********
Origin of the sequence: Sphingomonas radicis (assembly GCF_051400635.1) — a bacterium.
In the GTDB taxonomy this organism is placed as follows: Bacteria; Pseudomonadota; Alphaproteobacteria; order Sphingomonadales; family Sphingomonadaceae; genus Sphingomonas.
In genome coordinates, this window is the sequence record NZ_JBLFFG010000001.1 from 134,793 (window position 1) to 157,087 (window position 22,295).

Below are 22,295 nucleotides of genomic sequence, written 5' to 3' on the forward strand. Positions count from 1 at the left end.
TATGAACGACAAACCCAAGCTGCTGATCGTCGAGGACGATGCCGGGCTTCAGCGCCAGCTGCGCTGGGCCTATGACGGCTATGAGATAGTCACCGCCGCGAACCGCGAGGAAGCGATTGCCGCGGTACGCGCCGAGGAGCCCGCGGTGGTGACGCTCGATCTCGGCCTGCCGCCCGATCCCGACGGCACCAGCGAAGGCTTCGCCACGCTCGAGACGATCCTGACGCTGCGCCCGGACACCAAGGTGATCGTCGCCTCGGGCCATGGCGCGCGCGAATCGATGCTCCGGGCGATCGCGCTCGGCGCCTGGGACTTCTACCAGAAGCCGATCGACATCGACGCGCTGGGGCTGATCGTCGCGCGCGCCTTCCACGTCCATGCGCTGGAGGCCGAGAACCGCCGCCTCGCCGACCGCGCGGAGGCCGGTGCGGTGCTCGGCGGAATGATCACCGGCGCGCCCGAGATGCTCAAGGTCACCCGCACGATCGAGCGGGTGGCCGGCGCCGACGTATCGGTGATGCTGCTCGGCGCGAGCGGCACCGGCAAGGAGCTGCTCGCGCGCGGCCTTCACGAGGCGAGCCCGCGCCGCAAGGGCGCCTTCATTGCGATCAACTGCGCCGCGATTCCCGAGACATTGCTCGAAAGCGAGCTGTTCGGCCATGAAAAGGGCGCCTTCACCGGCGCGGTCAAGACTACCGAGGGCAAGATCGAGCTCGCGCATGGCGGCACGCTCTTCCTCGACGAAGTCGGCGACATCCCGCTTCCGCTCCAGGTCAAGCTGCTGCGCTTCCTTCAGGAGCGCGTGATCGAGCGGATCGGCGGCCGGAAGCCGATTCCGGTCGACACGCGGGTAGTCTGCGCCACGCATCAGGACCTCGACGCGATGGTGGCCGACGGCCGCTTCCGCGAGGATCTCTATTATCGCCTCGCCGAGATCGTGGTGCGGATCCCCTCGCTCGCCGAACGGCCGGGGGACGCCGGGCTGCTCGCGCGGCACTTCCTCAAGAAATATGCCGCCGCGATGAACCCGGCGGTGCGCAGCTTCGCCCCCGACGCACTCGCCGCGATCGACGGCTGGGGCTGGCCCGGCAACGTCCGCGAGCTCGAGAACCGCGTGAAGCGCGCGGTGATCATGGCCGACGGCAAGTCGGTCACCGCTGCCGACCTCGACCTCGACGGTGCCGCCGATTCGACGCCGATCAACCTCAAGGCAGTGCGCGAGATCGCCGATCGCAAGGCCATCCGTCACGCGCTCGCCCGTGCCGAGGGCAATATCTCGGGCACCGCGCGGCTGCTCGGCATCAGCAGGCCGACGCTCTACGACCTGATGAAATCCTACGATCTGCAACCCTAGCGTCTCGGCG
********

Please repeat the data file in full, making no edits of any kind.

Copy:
Origin of the sequence: Sphingomonas radicis (assembly GCF_051400635.1) — a bacterium.
In the GTDB taxonomy this organism is placed as follows: Bacteria; Pseudomonadota; Alphaproteobacteria; order Sphingomonadales; family Sphingomonadaceae; genus Sphingomonas.
In genome coordinates, this window is the sequence record NZ_JBLFFG010000001.1 from 134,793 (window position 1) to 157,087 (window position 22,295).

Below are 22,295 nucleotides of genomic sequence, written 5' to 3' on the forward strand. Positions count from 1 at the left end.
TATGAACGACAAACCCAAGCTGCTGATCGTCGAGGACGATGCCGGGCTTCAGCGCCAGCTGCGCTGGGCCTATGACGGCTATGAGATAGTCACCGCCGCGAACCGCGAGGAAGCGATTGCCGCGGTACGCGCCGAGGAGCCCGCGGTGGTGACGCTCGATCTCGGCCTGCCGCCCGATCCCGACGGCACCAGCGAAGGCTTCGCCACGCTCGAGACGATCCTGACGCTGCGCCCGGACACCAAGGTGATCGTCGCCTCGGGCCATGGCGCGCGCGAATCGATGCTCCGGGCGATCGCGCTCGGCGCCTGGGACTTCTACCAGAAGCCGATCGACATCGACGCGCTGGGGCTGATCGTCGCGCGCGCCTTCCACGTCCATGCGCTGGAGGCCGAGAACCGCCGCCTCGCCGACCGCGCGGAGGCCGGTGCGGTGCTCGGCGGAATGATCACCGGCGCGCCCGAGATGCTCAAGGTCACCCGCACGATCGAGCGGGTGGCCGGCGCCGACGTATCGGTGATGCTGCTCGGCGCGAGCGGCACCGGCAAGGAGCTGCTCGCGCGCGGCCTTCACGAGGCGAGCCCGCGCCGCAAGGGCGCCTTCATTGCGATCAACTGCGCCGCGATTCCCGAGACATTGCTCGAAAGCGAGCTGTTCGGCCATGAAAAGGGCGCCTTCACCGGCGCGGTCAAGACTACCGAGGGCAAGATCGAGCTCGCGCATGGCGGCACGCTCTTCCTCGACGAAGTCGGCGACATCCCGCTTCCGCTCCAGGTCAAGCTGCTGCGCTTCCTTCAGGAGCGCGTGATCGAGCGGATCGGCGGCCGGAAGCCGATTCCGGTCGACACGCGGGTAGTCTGCGCCACGCATCAGGACCTCGACGCGATGGTGGCCGACGGCCGCTTCCGCGAGGATCTCTATTATCGCCTCGCCGAGATCGTGGTGCGGATCCCCTCGCTCGCCGAACGGCCGGGGGACGCCGGGCTGCTCGCGCGGCACTTCCTCAAGAAATATGCCGCCGCGATGAACCCGGCGGTGCGCAGCTTCGCCCCCGACGCACTCGCCGCGATCGACGGCTGGGGCTGGCCCGGCAACGTCCGCGAGCTCGAGAACCGCGTGAAGCGCGCGGTGATCATGGCCGACGGCAAGTCGGTCACCGCTGCCGACCTCGACCTCGACGGTGCCGCCGATTCGACGCCGATCAACCTCAAGGCAGTGCGCGAGATCGCCGATCGCAAGGCCATCCGTCACGCGCTCGCCCGTGCCGAGGGCAATATCTCGGGCACCGCGCGGCTGCTCGGCATCAGCAGGCCGACGCTCTACGACCTGATGAAATCCTACGATCTGCAACCCTAGCGTCTCGGCG